I happened to be watching Sky News this lunchtime – taking a break from my more normal working routine.
What caught my attention though wasn’t the normally slick presentation that you come to expect from most of the Sky presenters.
It was the fact that I just couldnt make out what the Business Presenter was saying! I’m quite interested in the Business News after all – especially given our livelihood is very much dependent on how quickly we can all drag ourselves and the country out of this recession!
So did I have too much to drink last night that I was still hungover and not fully alert?
Yes I did probably did have too much to drink last night – having watched Andy Murray beat Juan Martin Del Potro in a captivating tennis singles final in Montreal.
But both my hearing and my brain were working fairly normally by that time – after all it was more than 12 hours after the event!
So what was it?
More hurry less speed
The presenter was speaking too quickly.
She might have had a fixed time slot and had a lot to say – in fact she did have a lot to say. But she wasn’t able to communicate that to her audience. (Or to me at least.)
Her voice lacked diction which meant that she tended to merge one syllable into the next. She was also speaking quickly which resulted in her merging one word into the next. And, because she didn’t want to pause at any time she also merged one sentence into the next.
The net effect was that she completed everything she wanted to say in her short time slot.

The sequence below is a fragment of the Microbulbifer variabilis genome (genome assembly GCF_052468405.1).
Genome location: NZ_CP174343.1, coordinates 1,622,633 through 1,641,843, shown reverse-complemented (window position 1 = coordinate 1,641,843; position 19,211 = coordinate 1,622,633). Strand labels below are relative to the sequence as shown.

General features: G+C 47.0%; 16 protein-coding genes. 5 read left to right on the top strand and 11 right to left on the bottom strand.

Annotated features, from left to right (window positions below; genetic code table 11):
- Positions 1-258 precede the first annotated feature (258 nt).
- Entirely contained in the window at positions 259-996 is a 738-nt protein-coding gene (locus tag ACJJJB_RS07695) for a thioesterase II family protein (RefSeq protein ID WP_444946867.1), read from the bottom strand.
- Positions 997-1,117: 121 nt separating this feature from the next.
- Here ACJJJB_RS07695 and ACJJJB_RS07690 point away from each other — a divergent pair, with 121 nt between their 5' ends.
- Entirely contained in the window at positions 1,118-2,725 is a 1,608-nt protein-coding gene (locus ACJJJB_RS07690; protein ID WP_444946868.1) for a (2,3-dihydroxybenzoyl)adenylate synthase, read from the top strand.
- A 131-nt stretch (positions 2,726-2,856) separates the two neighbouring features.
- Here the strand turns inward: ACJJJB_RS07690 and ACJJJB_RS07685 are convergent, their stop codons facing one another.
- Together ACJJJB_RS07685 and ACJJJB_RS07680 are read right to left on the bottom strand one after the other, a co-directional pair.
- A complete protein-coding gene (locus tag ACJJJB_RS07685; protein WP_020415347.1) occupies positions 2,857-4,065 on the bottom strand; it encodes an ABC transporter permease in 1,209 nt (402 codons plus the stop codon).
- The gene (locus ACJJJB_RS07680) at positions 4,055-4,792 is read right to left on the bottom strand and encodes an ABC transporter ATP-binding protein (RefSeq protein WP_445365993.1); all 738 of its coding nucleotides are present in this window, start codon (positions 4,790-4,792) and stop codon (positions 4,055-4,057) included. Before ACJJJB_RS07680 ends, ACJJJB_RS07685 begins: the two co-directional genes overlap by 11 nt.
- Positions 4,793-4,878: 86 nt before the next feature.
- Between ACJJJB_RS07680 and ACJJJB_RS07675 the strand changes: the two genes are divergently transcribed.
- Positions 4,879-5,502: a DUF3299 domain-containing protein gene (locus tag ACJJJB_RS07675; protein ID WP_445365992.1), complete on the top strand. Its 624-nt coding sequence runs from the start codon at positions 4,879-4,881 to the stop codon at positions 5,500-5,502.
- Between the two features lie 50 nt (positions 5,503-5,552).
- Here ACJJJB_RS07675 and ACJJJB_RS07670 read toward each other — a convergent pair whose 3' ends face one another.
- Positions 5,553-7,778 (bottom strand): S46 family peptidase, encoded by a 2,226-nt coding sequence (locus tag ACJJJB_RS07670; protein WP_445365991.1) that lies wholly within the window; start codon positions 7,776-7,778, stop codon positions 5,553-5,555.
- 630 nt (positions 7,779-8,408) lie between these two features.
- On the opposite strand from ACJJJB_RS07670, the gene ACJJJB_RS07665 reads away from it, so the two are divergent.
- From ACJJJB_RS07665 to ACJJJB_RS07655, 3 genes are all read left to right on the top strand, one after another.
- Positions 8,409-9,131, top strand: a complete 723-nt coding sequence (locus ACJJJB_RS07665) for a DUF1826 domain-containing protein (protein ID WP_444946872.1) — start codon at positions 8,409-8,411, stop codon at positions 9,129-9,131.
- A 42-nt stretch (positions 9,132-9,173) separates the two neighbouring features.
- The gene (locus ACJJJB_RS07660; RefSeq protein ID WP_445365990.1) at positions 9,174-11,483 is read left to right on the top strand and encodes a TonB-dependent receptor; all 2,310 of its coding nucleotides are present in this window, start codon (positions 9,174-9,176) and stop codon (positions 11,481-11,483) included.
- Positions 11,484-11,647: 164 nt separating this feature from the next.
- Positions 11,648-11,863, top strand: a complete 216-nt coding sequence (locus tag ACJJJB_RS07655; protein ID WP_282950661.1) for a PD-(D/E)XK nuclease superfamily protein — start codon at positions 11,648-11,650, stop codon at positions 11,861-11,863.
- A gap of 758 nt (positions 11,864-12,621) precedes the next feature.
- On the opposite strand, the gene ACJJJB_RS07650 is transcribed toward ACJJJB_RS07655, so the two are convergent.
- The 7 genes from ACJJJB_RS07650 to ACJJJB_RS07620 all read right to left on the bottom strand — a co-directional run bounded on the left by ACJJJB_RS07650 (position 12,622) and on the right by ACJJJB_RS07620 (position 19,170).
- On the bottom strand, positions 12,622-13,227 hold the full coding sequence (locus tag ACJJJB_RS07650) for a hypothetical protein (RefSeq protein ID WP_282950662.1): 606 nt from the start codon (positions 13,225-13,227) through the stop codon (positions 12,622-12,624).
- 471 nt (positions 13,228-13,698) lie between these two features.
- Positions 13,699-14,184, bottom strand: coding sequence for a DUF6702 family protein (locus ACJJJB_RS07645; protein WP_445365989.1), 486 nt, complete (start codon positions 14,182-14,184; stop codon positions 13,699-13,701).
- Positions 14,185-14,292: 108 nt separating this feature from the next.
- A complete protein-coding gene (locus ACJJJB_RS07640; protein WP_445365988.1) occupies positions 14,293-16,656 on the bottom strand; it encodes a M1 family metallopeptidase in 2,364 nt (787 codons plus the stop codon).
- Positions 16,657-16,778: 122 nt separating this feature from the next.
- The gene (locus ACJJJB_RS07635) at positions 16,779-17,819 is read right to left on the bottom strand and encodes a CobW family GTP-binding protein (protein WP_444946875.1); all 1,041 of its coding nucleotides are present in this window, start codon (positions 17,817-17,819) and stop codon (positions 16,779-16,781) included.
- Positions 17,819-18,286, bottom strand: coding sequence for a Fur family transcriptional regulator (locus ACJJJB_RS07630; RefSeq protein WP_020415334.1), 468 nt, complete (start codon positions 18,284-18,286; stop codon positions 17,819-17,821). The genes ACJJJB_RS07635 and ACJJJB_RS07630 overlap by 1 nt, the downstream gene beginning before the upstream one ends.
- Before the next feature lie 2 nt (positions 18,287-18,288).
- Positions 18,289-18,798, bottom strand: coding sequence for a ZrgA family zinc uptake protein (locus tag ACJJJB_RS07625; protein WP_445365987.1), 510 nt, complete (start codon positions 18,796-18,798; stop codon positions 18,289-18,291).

But myself, and probably many other viewers were none the wiser about what was happening in the world of business this afternoon!
So I switched over to the BBC.
Slow down when you present
Lots of people speed up when they present. A bit like the Sky presenter really. Much of this is down to nerves.
The problem is that if you speed up and your voice is not clear enough as a result, then the people you are presenting to are probably not going to fully understand what you are trying to say. Not a good result really!
We’ve included a few voice exercises for presenters in an earlier article. So, if you think this might be relevant to yourself, before you present next – try them out.
Clarity of voice and message
And try to remember that both the speed you are speaking at and your diction (how clear your words are) will potentially determine how well your audience hear what you have to say.
You might be presenting what is a well written, superbly structured and very persuasive presentation but if your audience can’t hear all the words you are speaking then there’s little chance that you are going to achieve your purpose.
A little more preparation and awareness of how you come across vocally however can make a significant difference to the impact you have on your audience.